Welcome Party and School Starting
On Sunday there was a welcome party at my dorm for all the new freshman as well as all the new international students. We had dinner and played some games in order to get to know one another.
Yesterday was my first day of school, but it wasn’t overly exciting. What can I say? School is school, no matter what country you are in.
On Sunday the welcome party started at 6:30 PM. We were given a number when we walked in the door that corresponded to what group we were in. The beginning was just a free period where we could mingle with one another. I’ll admit that part was a little awkward. It was hard to mingle with some of the other students because I wasn’t sure what their English level was, and I wasn’t confident enough in my Japanese skill to be able to strike up a conversation with someone. I felt much better when one of the Japanese Resident Supports came over because at least with her there I knew that I could try Japanese with the other students, and if I got stuck or didn’t understand something, she would be there to help me out.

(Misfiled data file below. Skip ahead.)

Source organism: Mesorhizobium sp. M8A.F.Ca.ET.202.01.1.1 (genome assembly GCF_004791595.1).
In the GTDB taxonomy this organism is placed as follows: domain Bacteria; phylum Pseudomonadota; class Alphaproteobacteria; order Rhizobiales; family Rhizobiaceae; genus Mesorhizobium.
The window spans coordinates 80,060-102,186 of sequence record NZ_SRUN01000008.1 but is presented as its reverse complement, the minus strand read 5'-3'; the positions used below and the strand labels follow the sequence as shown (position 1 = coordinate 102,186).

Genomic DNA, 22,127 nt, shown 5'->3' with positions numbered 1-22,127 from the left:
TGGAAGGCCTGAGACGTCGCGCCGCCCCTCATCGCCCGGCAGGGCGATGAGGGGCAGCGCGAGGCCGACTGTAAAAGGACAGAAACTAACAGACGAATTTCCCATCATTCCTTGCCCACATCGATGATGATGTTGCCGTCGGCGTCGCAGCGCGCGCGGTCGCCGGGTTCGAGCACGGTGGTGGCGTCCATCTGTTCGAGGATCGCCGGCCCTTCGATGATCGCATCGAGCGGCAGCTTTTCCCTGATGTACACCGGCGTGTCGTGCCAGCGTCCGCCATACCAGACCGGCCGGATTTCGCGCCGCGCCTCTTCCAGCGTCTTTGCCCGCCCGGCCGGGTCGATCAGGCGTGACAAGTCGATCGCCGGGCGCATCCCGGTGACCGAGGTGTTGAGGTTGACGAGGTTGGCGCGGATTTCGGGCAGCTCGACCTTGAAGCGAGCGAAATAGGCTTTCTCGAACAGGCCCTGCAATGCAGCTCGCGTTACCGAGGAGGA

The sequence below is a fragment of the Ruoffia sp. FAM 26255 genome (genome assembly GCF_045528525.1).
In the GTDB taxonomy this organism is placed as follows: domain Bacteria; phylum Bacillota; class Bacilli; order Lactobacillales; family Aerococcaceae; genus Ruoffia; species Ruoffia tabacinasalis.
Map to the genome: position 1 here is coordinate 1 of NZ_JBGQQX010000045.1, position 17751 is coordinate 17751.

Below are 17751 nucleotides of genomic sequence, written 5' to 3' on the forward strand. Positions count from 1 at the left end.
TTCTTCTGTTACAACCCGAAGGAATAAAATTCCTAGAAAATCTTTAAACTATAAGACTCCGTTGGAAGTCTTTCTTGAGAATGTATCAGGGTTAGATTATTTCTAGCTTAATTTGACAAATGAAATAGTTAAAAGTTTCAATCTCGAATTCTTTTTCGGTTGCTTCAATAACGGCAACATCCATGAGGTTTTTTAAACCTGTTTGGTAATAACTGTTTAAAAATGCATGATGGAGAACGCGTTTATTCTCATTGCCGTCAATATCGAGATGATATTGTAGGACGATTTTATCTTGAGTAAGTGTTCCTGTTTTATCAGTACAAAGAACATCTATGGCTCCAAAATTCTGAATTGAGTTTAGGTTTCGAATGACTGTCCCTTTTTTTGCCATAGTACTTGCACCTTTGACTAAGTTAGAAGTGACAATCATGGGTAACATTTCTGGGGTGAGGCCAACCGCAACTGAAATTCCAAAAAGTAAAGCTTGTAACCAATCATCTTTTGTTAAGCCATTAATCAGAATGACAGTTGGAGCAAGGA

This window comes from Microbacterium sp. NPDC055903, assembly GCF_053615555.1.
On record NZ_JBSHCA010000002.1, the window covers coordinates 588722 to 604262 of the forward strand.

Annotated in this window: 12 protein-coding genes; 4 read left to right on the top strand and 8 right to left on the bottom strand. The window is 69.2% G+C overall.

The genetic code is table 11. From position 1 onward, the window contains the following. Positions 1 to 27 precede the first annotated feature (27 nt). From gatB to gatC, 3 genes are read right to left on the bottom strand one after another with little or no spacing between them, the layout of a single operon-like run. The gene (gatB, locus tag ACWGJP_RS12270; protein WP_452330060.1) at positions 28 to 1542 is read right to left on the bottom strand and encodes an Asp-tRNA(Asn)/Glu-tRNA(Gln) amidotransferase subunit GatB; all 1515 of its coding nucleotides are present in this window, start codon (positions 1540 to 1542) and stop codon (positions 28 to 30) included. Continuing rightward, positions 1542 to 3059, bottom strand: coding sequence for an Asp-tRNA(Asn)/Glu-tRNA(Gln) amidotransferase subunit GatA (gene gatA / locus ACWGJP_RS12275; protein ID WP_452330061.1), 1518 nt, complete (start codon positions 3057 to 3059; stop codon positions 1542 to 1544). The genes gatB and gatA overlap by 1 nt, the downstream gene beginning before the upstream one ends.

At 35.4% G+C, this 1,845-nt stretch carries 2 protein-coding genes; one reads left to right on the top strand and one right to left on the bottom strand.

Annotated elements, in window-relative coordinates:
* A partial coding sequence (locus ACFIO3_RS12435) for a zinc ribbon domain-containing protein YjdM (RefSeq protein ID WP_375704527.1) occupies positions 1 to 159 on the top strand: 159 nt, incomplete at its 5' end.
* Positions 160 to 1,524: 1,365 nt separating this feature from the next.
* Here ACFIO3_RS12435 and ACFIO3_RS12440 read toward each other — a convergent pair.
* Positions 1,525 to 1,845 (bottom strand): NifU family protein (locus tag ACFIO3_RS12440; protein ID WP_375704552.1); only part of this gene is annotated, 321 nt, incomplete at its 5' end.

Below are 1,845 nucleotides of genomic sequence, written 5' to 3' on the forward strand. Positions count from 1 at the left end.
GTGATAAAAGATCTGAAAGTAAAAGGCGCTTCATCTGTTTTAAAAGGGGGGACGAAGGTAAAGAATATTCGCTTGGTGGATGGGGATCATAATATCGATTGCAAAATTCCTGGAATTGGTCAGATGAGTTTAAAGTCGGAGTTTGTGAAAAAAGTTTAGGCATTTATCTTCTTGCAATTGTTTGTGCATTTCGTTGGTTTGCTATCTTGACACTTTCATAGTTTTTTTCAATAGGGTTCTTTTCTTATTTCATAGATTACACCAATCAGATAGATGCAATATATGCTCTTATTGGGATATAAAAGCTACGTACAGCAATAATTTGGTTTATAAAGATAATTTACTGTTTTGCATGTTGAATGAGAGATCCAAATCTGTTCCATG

After the free period we ate dinner. The table we sat at was determined by the number we drew when we first walked in the door. For dinner we had pizza, KFC chicken, and sushi. We talked a little while we ate and then we moved on to something they called the “Gesture Game,” but it was basically just charades. Each table had a tablet or laptop with a powerpoint, where each slide of the powerpoint was a different word. One person stood at the head of the table looking at the word and trying to act it out while everybody else had to guess. Conveniently, the words on the powerpoint were in Japanese and English, so even though people were shouting out answers in both languages, you knew when somebody had the right answer.